A very informative article on the RS-25 (SSME) indicates that it could be throttled from 67% to 109%. (http://en.wikipedia.org/wiki/Space_Shuttle_Main_Engine) I know on 51L the data indicates the throttle setting was being reduced to 65%. My question is what was the minimum setting for the SSME in flight? In an off nominal situation could they be throttled like any airliner engine?

  • $\begingroup$ What’s your source for the 65% on 51L? $\endgroup$ Commented Nov 4, 2019 at 16:29
  • $\begingroup$ @RussellBorogove 65% is correct: space.stackexchange.com/a/20332/6944 But not the time. At 35 seconds the SSMEs were at 94% on 51-L. $\endgroup$ Commented Nov 4, 2019 at 16:40
  • $\begingroup$ T+35.379 The three main engines begin throttling down to 65 percent power as planned. spaceflightnow.com/challenger/timeline $\endgroup$ Commented Nov 4, 2019 at 16:44
  • $\begingroup$ @ChallengerTruth check the reference in the link in my comment. 51-L had 2 stage bucket; it first throttled down to 94% at 24 seconds, then to 65% at 42 seconds, then back up at 65 seconds. Note that even in your link the PAO person makes the comment at 28 seconds "Engines beginning throttling down, now at 94 percent." The 35 second reference there is incorrect. $\endgroup$ Commented Nov 4, 2019 at 16:49
  • 1
    $\begingroup$ I accept your data, I was simply looking for a reference to the 65%, not so much the specific time it occurred which was not relevant to the question asked. Thank you for the clarification. $\endgroup$ Commented Nov 4, 2019 at 16:56

1 Answer 1


The original specification minimum power level was 65% as seen in this page from the 1989 Rocketdyne SSME Pocket Data Book.

enter image description here

Later a "bi-stable turbopump" issue caused the lower limit to be raised to 67% as seen in this slide from a June 1998 presentation.

enter image description here

The SSMEs could be manually throttled by the pilot using the Speedbrake/Thrust Controller (SBTC) mounted to the left of their seat.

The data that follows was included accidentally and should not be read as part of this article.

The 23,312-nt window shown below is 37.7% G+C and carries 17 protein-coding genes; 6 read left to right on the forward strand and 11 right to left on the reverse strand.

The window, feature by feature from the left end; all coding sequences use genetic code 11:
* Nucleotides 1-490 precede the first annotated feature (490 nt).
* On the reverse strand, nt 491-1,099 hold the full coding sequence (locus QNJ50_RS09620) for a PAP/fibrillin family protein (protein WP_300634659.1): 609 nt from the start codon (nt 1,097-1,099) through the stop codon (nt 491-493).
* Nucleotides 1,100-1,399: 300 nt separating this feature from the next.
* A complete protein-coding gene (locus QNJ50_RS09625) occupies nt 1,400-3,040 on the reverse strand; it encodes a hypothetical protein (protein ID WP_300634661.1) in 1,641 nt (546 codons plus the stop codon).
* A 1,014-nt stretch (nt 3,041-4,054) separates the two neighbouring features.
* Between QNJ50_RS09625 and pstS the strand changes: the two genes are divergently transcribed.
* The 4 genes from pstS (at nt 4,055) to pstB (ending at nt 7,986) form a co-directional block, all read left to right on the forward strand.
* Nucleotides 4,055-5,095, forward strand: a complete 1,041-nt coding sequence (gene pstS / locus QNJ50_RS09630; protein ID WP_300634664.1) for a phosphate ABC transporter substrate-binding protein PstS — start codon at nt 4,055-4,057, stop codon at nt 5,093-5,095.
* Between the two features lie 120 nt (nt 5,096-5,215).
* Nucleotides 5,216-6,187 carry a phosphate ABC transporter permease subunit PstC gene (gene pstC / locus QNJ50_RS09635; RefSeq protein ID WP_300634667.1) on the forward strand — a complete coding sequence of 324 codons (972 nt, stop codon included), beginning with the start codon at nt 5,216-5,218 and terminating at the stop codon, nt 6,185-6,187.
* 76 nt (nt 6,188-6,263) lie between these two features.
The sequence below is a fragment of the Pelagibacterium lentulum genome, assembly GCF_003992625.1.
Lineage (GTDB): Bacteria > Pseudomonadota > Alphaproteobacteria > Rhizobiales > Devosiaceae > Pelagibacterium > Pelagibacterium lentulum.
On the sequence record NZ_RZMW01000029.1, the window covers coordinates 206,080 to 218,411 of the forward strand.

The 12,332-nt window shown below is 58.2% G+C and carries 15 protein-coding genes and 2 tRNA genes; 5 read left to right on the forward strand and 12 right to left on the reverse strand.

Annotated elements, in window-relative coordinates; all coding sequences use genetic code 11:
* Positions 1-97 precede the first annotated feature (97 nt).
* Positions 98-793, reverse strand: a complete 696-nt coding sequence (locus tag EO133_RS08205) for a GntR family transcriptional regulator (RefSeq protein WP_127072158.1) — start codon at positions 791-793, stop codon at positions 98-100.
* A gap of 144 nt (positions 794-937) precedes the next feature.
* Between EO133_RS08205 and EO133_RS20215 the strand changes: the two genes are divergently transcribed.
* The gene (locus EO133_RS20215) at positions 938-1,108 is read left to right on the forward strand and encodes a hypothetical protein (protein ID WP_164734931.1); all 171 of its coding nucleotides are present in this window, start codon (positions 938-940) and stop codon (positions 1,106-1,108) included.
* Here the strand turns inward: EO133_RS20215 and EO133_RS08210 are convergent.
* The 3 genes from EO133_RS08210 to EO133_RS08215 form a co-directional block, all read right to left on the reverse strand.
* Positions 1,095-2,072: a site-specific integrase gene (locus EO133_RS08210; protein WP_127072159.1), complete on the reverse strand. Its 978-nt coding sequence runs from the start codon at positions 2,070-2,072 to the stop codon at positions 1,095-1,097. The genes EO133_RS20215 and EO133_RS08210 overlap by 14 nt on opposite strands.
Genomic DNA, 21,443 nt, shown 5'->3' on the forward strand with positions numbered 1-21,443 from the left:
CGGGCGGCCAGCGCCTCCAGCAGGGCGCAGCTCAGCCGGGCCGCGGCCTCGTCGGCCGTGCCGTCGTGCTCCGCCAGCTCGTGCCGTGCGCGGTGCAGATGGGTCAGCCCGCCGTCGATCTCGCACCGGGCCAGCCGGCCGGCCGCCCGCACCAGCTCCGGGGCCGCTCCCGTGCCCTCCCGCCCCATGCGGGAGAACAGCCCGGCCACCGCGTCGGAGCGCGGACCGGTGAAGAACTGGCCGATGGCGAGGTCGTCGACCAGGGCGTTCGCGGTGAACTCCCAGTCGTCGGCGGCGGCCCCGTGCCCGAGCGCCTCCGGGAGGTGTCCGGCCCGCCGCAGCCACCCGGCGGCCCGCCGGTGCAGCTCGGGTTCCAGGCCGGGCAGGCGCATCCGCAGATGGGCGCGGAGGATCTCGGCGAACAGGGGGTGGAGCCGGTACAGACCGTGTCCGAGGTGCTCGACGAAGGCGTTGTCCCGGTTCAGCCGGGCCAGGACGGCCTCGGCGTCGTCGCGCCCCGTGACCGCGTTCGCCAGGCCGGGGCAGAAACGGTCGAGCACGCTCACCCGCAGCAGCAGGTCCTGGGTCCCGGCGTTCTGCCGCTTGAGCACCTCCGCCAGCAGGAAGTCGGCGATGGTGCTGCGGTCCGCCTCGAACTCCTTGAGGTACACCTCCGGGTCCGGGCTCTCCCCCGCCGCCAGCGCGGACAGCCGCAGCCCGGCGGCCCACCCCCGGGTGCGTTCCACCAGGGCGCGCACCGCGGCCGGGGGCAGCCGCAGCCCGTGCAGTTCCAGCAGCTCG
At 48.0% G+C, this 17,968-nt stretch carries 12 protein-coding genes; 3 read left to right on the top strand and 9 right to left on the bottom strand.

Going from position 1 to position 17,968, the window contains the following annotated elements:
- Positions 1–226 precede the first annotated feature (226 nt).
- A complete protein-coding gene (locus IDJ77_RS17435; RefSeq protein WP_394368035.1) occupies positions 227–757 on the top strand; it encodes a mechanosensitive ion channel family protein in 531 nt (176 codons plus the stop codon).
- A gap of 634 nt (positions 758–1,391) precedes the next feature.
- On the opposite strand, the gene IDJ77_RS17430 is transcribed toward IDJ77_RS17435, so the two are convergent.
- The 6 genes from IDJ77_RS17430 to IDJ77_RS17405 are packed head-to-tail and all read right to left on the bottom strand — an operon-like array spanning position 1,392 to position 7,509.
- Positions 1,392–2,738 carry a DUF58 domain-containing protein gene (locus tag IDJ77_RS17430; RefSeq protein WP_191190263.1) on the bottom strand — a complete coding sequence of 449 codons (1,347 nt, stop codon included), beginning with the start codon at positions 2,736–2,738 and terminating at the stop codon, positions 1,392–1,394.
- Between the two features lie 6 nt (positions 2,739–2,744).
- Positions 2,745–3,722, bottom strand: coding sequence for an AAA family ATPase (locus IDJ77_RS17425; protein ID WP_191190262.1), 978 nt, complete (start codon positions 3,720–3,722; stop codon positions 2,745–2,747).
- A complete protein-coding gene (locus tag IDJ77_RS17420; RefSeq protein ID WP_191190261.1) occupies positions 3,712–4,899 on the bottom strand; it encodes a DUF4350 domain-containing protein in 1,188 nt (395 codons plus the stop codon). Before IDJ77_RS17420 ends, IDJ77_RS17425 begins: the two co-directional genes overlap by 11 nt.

This procedure from the Ascent/Entry Systems Procedures checklist references that capability.

enter image description here

Use of the SBTC is described in the Shuttle Crew Operations Manual page 2-13.38.

In the case of the engine thrust-level setting, the top half (AUTO) of both SPD BK/THROT pushbutton indicators on panels F2 and F4 are illuminated nominally. Only the pilot's SBTC can be enabled for manual throttle control. The pilot depresses the TAKEOVER pushbutton on the SBTC, causing the GPC throttle command to be frozen at its current value. While depressing the TAKEOVER button, the pilot moves the SBTC to match the frozen GPC command. Manual control is established when the SBTC command matches within four percent of the GPC command. When the match is achieved, the pilot's SPD BK/THROT MAN pushbutton indicator on panel F4 is illuminated, and the AUTO light is extinguished on both panels F2 and F4. A manual throttle indicator also appears on the Ascent/Entry Flight Display (AFD).

At this point, the pilot will have manual control of the throttles and the TAKEOVER pushbutton is then released. If the TAKEOVER pushbutton is released before a match is achieved, the system reverts to GPC auto commands. Under manual throttle command, depressing either or both pushbutton indicators on panel F2 and F4 causes the system to revert to the GPC auto commands. Transferring back to auto leaves the throttle at the last-commanded manual setting until a new command is issued.

  • $\begingroup$ So below 65% the engines would suffer damage or fail? $\endgroup$ Commented Nov 4, 2019 at 16:02
  • $\begingroup$ Certified operational limits were as stated, and the crew had no ability to command the throttle below the software lower limit. There are comments on this site about the engines running stably at lower power levels in malfunction cases, but searching for them is failing me at the moment. $\endgroup$ Commented Nov 4, 2019 at 16:32

Your Answer

By clicking “Post Your Answer”, you agree to our terms of service and acknowledge you have read our privacy policy.

Not the answer you're looking for? Browse other questions tagged or ask your own question.